Personality may predict if you like spicy foods

Certain aspects of an individual's personality may be a determining factor in whether they like their food plain and bland or spicy and hot, according to research presented at the 2013 Institute of Food Technologists (IFT) Annual Meeting & Food Expo.

Nadia Byrnes, MS, a doctoral candidate at Pennsylvania State University, presented her research that set out to determine whether there was a correlation between personality types and hot-spice preferences. She conducted a study of 184 participants—nonsmokers ages 18 to 45 without any known issues that would compromise their ability to taste, primarily Caucasian and slightly more women than men (63 percent).

Byrnes assessed the group using the Arnett Inventory of Sensation Seeking (AISS), a test for the trait of sensation-seeking, defined as desiring novel and intense stimulation and presumed to contribute to risk preferences. Those in the group who score above the mean AISS score are considered more open to risks and new experiences, while those scoring below the mean are considered less open to those things.

The subjects were given 25 micrometers of capsaicin, the active component of chili peppers, and asked to rate how much they liked a spicy meal as the burn from the capsaicin increased in intensity. Those in the group who fell below the mean AISS rapidly disliked the meal as the burn increased. People who were above the mean AISS had a consistently high liking of the meal even as the burn increased. Those in the mean group liked the meal less as the burn increased, but not nearly as rapidly as those below the mean.

"Theoretically, we know that burn intensity and liking are linear related. The more irritating a compound or food gets, the less people should like it," she said. "But that's not always the case."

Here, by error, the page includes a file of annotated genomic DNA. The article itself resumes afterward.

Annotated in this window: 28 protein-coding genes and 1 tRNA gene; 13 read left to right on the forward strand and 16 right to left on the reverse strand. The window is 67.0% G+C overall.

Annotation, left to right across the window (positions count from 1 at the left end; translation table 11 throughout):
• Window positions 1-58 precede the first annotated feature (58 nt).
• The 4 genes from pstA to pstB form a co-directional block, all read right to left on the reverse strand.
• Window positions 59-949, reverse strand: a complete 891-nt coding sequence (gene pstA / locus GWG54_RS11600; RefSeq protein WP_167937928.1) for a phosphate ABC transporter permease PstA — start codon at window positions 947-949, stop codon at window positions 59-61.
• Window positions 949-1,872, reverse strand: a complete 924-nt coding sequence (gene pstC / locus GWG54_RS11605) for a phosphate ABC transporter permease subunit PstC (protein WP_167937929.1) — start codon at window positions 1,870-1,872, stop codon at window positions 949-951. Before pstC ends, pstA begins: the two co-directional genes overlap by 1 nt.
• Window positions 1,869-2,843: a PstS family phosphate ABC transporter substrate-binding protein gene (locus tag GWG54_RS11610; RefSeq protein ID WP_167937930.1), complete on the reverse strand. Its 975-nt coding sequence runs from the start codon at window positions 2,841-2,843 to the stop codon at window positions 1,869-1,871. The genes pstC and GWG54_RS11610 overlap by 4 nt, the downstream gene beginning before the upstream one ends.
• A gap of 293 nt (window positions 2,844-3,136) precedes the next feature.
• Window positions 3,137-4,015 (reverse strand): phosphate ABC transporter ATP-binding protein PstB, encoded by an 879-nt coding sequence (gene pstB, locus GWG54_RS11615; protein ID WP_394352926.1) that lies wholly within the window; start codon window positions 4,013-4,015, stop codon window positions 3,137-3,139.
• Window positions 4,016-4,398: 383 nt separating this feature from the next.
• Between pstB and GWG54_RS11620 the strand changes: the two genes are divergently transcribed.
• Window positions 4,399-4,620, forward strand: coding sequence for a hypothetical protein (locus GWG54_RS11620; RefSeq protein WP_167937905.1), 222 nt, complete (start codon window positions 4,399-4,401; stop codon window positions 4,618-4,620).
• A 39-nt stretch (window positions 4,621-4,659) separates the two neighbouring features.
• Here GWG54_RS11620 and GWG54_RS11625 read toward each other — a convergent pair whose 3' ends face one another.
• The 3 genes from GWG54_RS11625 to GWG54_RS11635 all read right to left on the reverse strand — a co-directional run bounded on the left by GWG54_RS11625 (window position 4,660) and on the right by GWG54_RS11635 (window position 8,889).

Also during the same panel. Shane McDonald, Ph.D., principal flavor chemist at Kalsec, discussed the addition of "tingling" spices to foods, which is not very prevalent in the U.S. diet outside of carbonation. He said "Ma La," a traditional Szechuan cuisine that combines chili peppers (the heat) and Szechuan peppers (the tingle), shows promise for American manufacturers.

The combination of the two sensates enhances the tingling while reducing the heat, which could make certain traditionally spicy foods more appealing to consumers, he said.

add to favorites email to friend print save as pdf

Related Stories

Spicing up food can make up for missing fat

Jul 16, 2013

Adding just a small amount of everyday herbs and spices to vegetables and reduced-calorie meals may make those foods more appetizing to consumers, which could ultimately help Americans cut down on dietary fat and choose more ...

The right snack may aid satiety, weight loss

Jul 16, 2013

Healthy snacks that promote a feeling of fullness (satiety) may reduce the amount of food intake at subsequent meals and limit overall food consumption, according to a presentation today at the 2013 Institute of Food Technologists ...

Chili peppers come with blood pressure benefits

Aug 03, 2010

For those with high blood pressure, chili peppers might be just what the doctor ordered, according to a study reported in the August issue of Cell Metabolism. While the active ingredient that gives the peppers their heat - ...

Recommended for you

Can YouTube save your life?

18 hours ago

Only a handful of CPR and basic life support (BLS) videos available on YouTube provide instructions which are consistent with recent health guidelines, according to a new study published in Emergency Medicine Australasia, the jo ...

Doctors frequently experience ethical dilemmas

19 hours ago

(HealthDay)—For physicians trying to balance various financial and time pressures, ethical dilemmas are common, according to an article published Aug. 7 in Medical Economics.

AMGA: Physician turnover still high in 2013

19 hours ago

(HealthDay)—For the second year running, physician turnover remains at the highest rate since 2005, according to a report published by the American Medical Group Association (AMGA).

Obese or overweight teens more likely to become smokers

20 hours ago

A study examining whether overweight or obese teens are at higher risk for substance abuse finds both good and bad news: weight status has no correlation with alcohol or marijuana use but is linked to regular ...

Taking preventive health care into community spaces

21 hours ago

A church. A city park. An office. These are not the typical settings for a medical checkup. But a new nationwide study by the UCLA Center for Health Policy Research shows that providing health services in ...

User comments